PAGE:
Click here to monitor SSC
SQLServerCentral is supported by Red Gate Software Ltd.
 
Log in  ::  Register  ::  Not logged in
 
 
 
        
Home       Members    Calendar    Who's On


Add to briefcase

SQL exercises for job applicants Expand / Collapse
Author
Message
Posted Wednesday, March 7, 2012 9:21 AM


SSC Veteran

SSC VeteranSSC VeteranSSC VeteranSSC VeteranSSC VeteranSSC VeteranSSC VeteranSSC Veteran

Group: General Forum Members
Last Login: Monday, August 25, 2014 2:32 PM
Points: 206, Visits: 451
Hello,

I'm not sure if this is the right forum for this question but here it goes.

It looks like we may be looking for a jr. sql developer in the near future, but I was wondering if there are any set of exercises that we can use as part of the interview for the applicant(s). I think this would help us better assess their skills and fit for the job.

Regards,

john
Post #1263093
Posted Wednesday, March 7, 2012 2:36 PM
SSC Veteran

SSC VeteranSSC VeteranSSC VeteranSSC VeteranSSC VeteranSSC VeteranSSC VeteranSSC Veteran

Group: General Forum Members
Last Login: Tuesday, September 16, 2014 2:07 PM
Points: 283, Visits: 263
You could ask them how to find duplicate rows in a table. Possibly even finding the highest id value if the id is an integer column, say perhaps an identity. You should be able to learn a lot about them by how they solve this.
Post #1263293
Posted Saturday, March 10, 2012 9:46 PM
Valued Member

Valued MemberValued MemberValued MemberValued MemberValued MemberValued MemberValued MemberValued Member

Group: General Forum Members
Last Login: Saturday, September 8, 2012 10:25 PM
Points: 61, Visits: 35
A lot of exercises at SQL Exercises.


Post #1264798
Posted Saturday, March 10, 2012 9:57 PM


SSCoach

SSCoachSSCoachSSCoachSSCoachSSCoachSSCoachSSCoachSSCoachSSCoachSSCoachSSCoach

Group: General Forum Members
Last Login: Yesterday @ 5:20 PM
Points: 17,600, Visits: 15,462
Brandon Leach (3/7/2012)
You could ask them how to find duplicate rows in a table. Possibly even finding the highest id value if the id is an integer column, say perhaps an identity. You should be able to learn a lot about them by how they solve this.

I think this is a good approach.

I'd start by asking them how to solve various issues pertinent to your environment that maybe you have encountered and resolved in the past. It would give a lot of insight.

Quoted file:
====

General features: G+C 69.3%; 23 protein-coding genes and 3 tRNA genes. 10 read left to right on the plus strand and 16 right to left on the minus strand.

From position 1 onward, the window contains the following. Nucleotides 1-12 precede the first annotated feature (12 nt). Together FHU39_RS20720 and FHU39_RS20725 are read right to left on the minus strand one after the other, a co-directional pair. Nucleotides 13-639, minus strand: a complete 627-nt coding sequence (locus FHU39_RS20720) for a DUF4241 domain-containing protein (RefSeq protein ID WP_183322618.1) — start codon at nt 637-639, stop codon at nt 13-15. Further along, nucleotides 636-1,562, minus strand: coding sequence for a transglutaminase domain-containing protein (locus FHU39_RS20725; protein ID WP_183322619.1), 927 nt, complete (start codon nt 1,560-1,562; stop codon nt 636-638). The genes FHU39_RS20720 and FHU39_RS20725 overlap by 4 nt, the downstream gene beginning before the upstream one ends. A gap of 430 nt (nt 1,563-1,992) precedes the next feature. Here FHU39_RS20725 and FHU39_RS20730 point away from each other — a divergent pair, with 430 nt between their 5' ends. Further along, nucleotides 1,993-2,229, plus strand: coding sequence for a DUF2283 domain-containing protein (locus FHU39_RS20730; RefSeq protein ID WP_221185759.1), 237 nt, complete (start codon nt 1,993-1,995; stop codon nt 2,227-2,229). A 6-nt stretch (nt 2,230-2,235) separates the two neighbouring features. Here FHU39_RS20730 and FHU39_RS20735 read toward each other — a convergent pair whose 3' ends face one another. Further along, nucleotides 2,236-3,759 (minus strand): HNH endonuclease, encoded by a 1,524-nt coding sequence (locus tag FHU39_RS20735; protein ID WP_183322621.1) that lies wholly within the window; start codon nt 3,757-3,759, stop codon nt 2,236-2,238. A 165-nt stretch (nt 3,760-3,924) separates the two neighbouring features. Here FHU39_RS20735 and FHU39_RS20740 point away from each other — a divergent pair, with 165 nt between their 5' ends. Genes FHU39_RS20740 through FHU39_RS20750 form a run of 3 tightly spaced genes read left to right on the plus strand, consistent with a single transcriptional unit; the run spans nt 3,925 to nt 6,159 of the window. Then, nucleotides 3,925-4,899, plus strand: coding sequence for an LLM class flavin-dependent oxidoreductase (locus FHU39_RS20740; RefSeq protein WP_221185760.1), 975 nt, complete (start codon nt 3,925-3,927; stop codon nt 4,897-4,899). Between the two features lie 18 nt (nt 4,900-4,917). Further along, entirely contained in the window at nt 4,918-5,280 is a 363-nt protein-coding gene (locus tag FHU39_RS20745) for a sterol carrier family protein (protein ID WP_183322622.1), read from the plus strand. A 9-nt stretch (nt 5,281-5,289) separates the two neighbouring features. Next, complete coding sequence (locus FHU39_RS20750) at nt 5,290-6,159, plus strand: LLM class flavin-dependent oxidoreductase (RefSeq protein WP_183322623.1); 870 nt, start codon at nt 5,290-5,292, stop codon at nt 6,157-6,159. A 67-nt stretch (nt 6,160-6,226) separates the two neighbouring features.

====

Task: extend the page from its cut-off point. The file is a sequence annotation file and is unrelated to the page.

Jason AKA CirqueDeSQLeil
I have given a name to my pain...
MCM SQL Server


SQL RNNR

Posting Performance Based Questions - Gail Shaw
Posting Data Etiquette - Jeff Moden
Hidden RBAR - Jeff Moden
VLFs and the Tran Log - Kimberly Tripp
Post #1264801
Posted Sunday, March 11, 2012 3:59 AM


SSCertifiable

SSCertifiableSSCertifiableSSCertifiableSSCertifiableSSCertifiableSSCertifiableSSCertifiableSSCertifiableSSCertifiable

Group: General Forum Members
Last Login: Today @ 8:24 AM
Points: 6,823, Visits: 13,270
I like the FizzBuzz puzzle.
I use it to identify if an applicant
- prefers using a set or loop based method where both methods are possible
- knows enough T-SQL to generate a numbers list from scratch (or if the person knows a method to generate such a list based on a system table)
- understand how the CASE fuction works
- knows how deal with error messages (usually an applicant would simply add "ELSE number" leading to a conversion error)

This simple test is also a good start to talk about some rather basic SQL internals: (Why does SQL Server try to convert "fizz" to a numeric value?)

The test to find duplicate rows is a good test for solving a common task.




Lutz
A pessimist is an optimist with experience.

How to get fast answers to your question
How to post performance related questions
Links for Tally Table , Cross Tabs and Dynamic Cross Tabs , Delimited Split Function
Post #1264833
Posted Monday, April 1, 2013 4:44 PM


SSC-Dedicated

SSC-DedicatedSSC-DedicatedSSC-DedicatedSSC-DedicatedSSC-DedicatedSSC-DedicatedSSC-DedicatedSSC-DedicatedSSC-DedicatedSSC-DedicatedSSC-DedicatedSSC-DedicatedSSC-Dedicated

Group: General Forum Members
Last Login: Yesterday @ 10:28 PM
Points: 35,215, Visits: 31,666
LutzM (3/11/2012)
I like the FizzBuzz puzzle.
I use it to identify if an applicant
- prefers using a set or loop based method where both methods are possible